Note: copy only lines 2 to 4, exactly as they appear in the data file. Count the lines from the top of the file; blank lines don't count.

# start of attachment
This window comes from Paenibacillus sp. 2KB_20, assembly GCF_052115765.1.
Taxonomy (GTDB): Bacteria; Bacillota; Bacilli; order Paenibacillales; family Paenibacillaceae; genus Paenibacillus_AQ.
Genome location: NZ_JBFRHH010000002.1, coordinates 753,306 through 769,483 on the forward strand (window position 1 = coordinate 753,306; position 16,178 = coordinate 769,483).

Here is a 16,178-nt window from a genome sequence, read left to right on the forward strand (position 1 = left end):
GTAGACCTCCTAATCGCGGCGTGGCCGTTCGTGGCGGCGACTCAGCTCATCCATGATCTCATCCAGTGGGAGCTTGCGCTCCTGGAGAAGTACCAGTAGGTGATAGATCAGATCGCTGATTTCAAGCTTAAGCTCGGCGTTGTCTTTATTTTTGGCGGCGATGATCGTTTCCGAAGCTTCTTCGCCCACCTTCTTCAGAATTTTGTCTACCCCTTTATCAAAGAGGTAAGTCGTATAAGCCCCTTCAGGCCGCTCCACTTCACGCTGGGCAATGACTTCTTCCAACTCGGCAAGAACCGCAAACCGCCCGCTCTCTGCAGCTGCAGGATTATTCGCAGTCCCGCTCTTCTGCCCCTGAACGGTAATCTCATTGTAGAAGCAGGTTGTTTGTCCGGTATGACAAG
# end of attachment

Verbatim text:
Taxonomy (GTDB): Bacteria; Bacillota; Bacilli; order Paenibacillales; family Paenibacillaceae; genus Paenibacillus_AQ.
Genome location: NZ_JBFRHH010000002.1, coordinates 753,306 through 769,483 on the forward strand (window position 1 = coordinate 753,306; position 16,178 = coordinate 769,483).

Here is a 16,178-nt window from a genome sequence, read left to right on the forward strand (position 1 = left end):